With these amended regulations coming into place within 15 days of their gazette publication, the minister said he believed that collaboration would be needed with other official bodies such as the Department of Immigration and Emigration to oversee the measures.
Just last month, the Maldives’ Controller of Immigration told Minivan News that the country needed to address its failure in not having adopted a national immigration policy to protect and control an expatriate workforce, which he estimated to at least equal the number of domestic labourers.
Controller Abdulla Shahid said at the time that that a lack of immigration controls or quota policy in the Maldives had left valuable foreign workers vulnerable to “inhumane” treatment from unscrupulous employers once they had legitimately arrived in the country.
Lateef said that in considering these apparent issues with immigration control in the country, he accepted that the Ministry of Human Resources, Youth and Sports would need to work collaboratively with fellow ministries over the changes.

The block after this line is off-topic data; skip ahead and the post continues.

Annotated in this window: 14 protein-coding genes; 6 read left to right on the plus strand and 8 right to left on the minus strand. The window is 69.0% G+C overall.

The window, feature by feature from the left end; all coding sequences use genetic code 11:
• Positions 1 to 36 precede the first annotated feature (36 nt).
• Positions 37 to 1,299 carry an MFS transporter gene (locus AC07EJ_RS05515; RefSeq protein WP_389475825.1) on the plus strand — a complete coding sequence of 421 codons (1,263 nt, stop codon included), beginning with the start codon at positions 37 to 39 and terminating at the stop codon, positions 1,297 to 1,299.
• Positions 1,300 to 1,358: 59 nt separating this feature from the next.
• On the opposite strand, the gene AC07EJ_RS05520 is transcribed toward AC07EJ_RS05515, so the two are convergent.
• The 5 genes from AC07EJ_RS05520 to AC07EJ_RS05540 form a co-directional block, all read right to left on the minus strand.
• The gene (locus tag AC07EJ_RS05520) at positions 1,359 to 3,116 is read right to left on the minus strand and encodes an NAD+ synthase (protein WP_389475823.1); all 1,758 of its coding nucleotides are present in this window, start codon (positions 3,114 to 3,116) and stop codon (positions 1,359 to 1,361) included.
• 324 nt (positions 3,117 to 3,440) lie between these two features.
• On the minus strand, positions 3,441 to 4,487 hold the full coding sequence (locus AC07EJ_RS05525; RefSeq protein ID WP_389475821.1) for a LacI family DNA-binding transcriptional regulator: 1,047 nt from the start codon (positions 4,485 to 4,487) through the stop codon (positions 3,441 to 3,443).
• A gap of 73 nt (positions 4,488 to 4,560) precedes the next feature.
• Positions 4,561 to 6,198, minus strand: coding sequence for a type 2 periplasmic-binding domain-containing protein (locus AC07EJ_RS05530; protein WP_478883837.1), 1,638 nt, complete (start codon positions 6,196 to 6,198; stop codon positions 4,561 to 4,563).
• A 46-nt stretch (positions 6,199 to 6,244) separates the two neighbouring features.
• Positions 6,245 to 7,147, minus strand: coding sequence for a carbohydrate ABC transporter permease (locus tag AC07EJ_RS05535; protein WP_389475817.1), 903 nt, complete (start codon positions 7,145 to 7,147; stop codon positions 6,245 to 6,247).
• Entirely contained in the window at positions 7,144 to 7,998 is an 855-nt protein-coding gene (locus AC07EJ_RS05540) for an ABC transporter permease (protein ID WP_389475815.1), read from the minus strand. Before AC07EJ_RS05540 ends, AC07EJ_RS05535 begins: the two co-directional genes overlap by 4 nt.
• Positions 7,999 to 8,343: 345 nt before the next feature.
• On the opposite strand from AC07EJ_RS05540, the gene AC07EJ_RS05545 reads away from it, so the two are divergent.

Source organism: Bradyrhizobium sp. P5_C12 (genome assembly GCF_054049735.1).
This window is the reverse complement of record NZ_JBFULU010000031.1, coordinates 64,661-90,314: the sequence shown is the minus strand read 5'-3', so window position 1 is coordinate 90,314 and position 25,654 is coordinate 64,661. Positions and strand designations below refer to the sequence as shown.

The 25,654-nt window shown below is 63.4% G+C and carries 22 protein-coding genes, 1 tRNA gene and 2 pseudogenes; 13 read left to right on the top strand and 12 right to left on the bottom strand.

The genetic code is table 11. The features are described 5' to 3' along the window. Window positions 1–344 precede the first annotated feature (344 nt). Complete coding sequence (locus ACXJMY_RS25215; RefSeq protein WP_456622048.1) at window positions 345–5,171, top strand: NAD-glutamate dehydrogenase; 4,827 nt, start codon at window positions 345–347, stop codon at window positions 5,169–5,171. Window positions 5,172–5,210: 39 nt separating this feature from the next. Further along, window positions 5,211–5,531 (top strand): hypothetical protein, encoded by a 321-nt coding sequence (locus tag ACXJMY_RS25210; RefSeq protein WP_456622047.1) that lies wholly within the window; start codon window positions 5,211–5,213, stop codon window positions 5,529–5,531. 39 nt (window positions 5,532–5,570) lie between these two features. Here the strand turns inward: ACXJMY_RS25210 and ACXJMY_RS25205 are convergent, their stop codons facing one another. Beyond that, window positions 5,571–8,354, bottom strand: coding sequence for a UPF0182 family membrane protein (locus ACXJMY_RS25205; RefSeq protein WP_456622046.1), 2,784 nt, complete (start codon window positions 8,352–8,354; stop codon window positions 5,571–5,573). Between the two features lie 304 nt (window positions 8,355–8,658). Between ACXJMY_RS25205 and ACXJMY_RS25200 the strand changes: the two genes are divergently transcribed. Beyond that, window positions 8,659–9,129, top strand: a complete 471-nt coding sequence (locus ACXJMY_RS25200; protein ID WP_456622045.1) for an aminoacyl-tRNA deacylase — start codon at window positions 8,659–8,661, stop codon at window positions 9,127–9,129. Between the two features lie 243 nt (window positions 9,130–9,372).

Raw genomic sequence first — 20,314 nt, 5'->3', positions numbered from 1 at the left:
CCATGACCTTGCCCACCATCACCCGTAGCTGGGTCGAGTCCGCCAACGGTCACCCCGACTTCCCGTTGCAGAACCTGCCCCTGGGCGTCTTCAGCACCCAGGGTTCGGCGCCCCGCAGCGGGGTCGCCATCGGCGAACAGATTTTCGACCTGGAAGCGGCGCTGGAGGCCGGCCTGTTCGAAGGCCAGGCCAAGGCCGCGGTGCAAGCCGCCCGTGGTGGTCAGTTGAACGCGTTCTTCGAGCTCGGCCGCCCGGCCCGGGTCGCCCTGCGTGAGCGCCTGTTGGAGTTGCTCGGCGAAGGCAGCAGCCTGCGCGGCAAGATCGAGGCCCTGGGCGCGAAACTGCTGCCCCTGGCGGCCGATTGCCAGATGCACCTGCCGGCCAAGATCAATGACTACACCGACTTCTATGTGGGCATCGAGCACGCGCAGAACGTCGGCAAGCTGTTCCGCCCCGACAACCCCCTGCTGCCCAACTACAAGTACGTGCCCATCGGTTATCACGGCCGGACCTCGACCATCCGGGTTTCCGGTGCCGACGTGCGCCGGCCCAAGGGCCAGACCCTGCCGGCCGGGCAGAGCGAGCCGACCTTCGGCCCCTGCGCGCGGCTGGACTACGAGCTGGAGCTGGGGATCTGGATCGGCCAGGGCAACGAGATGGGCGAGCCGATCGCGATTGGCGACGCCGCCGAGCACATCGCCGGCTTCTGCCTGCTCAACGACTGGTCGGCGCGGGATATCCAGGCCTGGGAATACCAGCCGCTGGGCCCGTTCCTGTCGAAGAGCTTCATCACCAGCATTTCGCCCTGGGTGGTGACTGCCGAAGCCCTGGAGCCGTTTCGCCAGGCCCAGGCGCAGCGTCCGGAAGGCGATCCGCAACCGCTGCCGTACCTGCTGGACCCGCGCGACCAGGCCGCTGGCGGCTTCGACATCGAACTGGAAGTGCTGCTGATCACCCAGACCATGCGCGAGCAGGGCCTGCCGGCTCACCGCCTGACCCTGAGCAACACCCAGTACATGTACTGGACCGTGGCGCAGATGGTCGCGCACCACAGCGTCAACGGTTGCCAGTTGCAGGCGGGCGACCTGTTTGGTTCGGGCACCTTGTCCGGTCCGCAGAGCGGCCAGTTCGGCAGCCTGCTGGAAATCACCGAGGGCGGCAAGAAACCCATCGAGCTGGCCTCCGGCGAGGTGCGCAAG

“One cannot separate the issue of hiring expatriate workers between the immigration department and human resources officials. Like with any foreign workers, in hiring domestic servants we do have some [immigration] problems, which is why both systems should be linked,” he said.
Lateef claimed that there was significant work to be done with implementing the new regulations therefore, potentially requiring some additional policy changes to be made by the Department of Immigration and Emmigration.
However, speaking about the amendments to hire expatriate workers and replace the previous quota systems, Immigration Controller Shahid said today that he saw the new system as nothing more than a procedural change that would not significantly impact border control.
Although the changes to the quota requirements were likely to put more responsibility on labour authorities at the Ministry of Human resources, Shahid claimed the system was expected to make hiring expatriate domestic servants a “bit easier” in the country in the future.